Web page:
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The Mpowerd Luci Solar String Lights are an 18-foot string of glittering LED lamps that pack into a fist-sized spool and recharge via USB (8 hours) or direct sunlight (14 hours). Out in the wild, they can be hung from trees, tents, or maybe just add a bit of mood lighting—who said string lights are only for Christmas trees?
Buy now: $50, us.anker.com
Keeping cell phones and other devices charged while camping is always a challenge. Fortunately, the Anker PowerCore 20100 is a quick and powerful portable battery that, when fully charged, can recharge an iPhone 8 almost seven times.
Buy now: $120 (was $133), kammok.com
For those who love to lounge outdoors, gift the Kammok Hang at Home Kit. Featuring a durable and silky-soft hammock big enough for two, a bolt kit, and adjustable straps, the kit makes it easy to set up just about anywhere, whether at home or in the woods.
Buy now: $112 (was $149), rumpl.com
Lightweight, durable, and designed for the outdoors, Rumpl’s machine-washable Sherpa Puffy Blanket—a warm, fleece-lined version of the company’s signature blanket—is a cozy addition to any cool night outdoors.
Buy now: $60, matadorup.com
Because most women’s clothes lack decent pockets, I almost always have a hip pack strapped to me while puttering around the campground—keeping essentials like my phone, lighter, and bug spray close by. The two-liter Matador Freerain Hip Pack is one of my favorites, since it packs down super small when not in use, is waterproof, and features a simple black-and-white check pattern.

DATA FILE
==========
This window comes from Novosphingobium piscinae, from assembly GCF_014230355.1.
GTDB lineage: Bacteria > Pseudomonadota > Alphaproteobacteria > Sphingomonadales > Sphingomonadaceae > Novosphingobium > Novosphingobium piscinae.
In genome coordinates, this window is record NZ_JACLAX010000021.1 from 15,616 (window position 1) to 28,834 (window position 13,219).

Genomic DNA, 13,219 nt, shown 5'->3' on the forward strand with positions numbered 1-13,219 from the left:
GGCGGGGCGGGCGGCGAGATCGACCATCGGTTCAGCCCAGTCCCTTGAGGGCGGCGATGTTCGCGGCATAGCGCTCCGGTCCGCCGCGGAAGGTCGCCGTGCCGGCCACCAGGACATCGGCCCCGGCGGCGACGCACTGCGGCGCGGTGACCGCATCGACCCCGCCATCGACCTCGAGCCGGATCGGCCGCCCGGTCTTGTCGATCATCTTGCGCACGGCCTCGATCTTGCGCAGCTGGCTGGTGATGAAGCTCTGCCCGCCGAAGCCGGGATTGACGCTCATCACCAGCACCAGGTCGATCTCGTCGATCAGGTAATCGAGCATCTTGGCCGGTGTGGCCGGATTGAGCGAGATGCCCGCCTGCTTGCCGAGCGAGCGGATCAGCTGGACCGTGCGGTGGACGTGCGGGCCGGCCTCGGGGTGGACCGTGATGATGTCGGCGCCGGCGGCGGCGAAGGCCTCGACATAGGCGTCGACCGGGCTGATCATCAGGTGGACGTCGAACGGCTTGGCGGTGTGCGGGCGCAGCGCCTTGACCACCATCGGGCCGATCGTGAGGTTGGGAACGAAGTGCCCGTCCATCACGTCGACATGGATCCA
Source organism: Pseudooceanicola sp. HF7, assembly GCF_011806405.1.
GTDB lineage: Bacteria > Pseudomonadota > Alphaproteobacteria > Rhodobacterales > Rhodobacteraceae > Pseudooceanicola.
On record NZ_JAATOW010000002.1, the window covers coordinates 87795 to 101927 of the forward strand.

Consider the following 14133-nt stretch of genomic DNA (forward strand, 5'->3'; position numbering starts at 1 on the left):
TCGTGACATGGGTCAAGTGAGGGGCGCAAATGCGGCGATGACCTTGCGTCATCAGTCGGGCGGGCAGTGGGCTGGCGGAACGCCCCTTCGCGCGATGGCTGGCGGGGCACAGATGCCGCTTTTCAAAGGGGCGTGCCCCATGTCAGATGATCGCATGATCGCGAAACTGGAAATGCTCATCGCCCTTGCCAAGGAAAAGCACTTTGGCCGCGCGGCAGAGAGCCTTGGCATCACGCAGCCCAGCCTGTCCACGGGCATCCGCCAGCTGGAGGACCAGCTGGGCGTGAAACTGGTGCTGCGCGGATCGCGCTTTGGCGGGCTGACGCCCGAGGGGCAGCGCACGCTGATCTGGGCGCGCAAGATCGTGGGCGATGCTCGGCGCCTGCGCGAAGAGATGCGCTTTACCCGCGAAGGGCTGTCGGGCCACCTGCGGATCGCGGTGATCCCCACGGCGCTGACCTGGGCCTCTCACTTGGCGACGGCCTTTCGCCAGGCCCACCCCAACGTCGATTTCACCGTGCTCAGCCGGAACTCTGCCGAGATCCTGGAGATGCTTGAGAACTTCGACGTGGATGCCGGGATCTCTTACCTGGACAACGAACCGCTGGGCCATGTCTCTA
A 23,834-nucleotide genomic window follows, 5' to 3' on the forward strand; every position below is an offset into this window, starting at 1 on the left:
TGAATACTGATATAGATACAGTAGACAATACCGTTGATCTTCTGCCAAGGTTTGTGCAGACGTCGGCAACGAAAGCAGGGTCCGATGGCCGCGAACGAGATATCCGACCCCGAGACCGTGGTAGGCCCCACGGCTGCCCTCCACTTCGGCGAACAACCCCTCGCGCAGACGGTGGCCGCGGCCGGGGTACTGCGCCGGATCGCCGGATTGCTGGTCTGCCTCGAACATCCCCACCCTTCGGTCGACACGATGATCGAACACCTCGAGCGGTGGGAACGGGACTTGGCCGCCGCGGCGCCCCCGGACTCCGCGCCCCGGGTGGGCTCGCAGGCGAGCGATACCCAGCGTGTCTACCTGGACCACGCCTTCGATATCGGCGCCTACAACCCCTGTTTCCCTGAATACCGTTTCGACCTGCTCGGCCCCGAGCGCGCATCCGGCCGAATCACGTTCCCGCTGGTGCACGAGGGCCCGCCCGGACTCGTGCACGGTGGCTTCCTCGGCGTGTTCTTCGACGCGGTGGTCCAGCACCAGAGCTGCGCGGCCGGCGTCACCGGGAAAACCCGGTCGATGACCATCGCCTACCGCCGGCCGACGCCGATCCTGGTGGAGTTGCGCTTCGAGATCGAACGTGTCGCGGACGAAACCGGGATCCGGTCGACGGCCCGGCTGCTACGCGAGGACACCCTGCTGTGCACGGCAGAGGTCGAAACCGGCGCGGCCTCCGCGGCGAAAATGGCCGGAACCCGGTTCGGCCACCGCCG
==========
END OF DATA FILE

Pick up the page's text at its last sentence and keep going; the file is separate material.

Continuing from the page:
Buy now: $54, parksproject.us
Although this tote bag isn’t designed for camping, outdoor lovers will appreciate that it’s made from recycled down jackets and that part of the proceeds from each bag will be donated to vital projects in U.S. national parks.
The Swedish outdoor gear brand Fjällräven recently released a sustainable version of its iconic Kånken backpack made from tree-sourced lyocell material, which is excellent for day hikes and car camping trips.
Buy now: $80, usgs.gov
It’s likely that your outdoors-obsessed friend already has a National Parks Pass. The good news for last-minute gift givers? The annual pass has to be renewed each year. Simply send them a card with an IOU to renew their annual pass, which covers entrance fees at national parks and many other national public land sites.
If your loved one already has all the outdoor gear they need, consider instead a gift card to campsite booking platforms Hipcamp or Tentrr. Similar to Airbnb, Hipcamp is a peer-to-peer booking platform for campsites on privately owned land with sites that range from simple, bring-your-own tent spaces to rustic cabins in the woods.
Tentrr, on the other hand, is best known for its fully equipped campsites—complete with already-pitched safari tents and other camping essentials—on both private and public land, including many New York State Parks.
Lyndsey Matthews contributed to the reporting of this story.